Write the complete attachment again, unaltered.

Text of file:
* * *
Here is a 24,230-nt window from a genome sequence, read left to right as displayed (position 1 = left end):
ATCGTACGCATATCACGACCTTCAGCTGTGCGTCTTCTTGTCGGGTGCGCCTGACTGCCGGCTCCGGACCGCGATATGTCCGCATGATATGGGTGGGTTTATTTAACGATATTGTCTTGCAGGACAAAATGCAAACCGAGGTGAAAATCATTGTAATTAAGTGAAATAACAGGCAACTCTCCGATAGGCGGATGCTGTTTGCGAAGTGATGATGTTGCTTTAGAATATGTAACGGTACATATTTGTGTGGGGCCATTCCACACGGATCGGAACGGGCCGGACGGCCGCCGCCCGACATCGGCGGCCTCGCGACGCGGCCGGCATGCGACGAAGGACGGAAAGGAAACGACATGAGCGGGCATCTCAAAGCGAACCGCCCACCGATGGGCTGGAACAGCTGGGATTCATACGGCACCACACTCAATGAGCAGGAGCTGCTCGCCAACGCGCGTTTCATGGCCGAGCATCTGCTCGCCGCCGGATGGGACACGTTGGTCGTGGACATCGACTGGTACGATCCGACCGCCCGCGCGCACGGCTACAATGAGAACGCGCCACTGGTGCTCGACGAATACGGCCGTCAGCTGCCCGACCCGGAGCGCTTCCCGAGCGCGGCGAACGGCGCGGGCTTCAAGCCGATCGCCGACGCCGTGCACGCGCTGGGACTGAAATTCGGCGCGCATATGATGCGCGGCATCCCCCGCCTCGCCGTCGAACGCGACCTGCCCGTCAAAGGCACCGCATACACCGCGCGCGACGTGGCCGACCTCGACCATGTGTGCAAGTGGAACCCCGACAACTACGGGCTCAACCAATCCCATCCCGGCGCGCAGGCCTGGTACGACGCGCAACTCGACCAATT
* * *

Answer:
Here is a 24,230-nt window from a genome sequence, read left to right as displayed (position 1 = left end):
ATCGTACGCATATCACGACCTTCAGCTGTGCGTCTTCTTGTCGGGTGCGCCTGACTGCCGGCTCCGGACCGCGATATGTCCGCATGATATGGGTGGGTTTATTTAACGATATTGTCTTGCAGGACAAAATGCAAACCGAGGTGAAAATCATTGTAATTAAGTGAAATAACAGGCAACTCTCCGATAGGCGGATGCTGTTTGCGAAGTGATGATGTTGCTTTAGAATATGTAACGGTACATATTTGTGTGGGGCCATTCCACACGGATCGGAACGGGCCGGACGGCCGCCGCCCGACATCGGCGGCCTCGCGACGCGGCCGGCATGCGACGAAGGACGGAAAGGAAACGACATGAGCGGGCATCTCAAAGCGAACCGCCCACCGATGGGCTGGAACAGCTGGGATTCATACGGCACCACACTCAATGAGCAGGAGCTGCTCGCCAACGCGCGTTTCATGGCCGAGCATCTGCTCGCCGCCGGATGGGACACGTTGGTCGTGGACATCGACTGGTACGATCCGACCGCCCGCGCGCACGGCTACAATGAGAACGCGCCACTGGTGCTCGACGAATACGGCCGTCAGCTGCCCGACCCGGAGCGCTTCCCGAGCGCGGCGAACGGCGCGGGCTTCAAGCCGATCGCCGACGCCGTGCACGCGCTGGGACTGAAATTCGGCGCGCATATGATGCGCGGCATCCCCCGCCTCGCCGTCGAACGCGACCTGCCCGTCAAAGGCACCGCATACACCGCGCGCGACGTGGCCGACCTCGACCATGTGTGCAAGTGGAACCCCGACAACTACGGGCTCAACCAATCCCATCCCGGCGCGCAGGCCTGGTACGACGCGCAACTCGACCAATT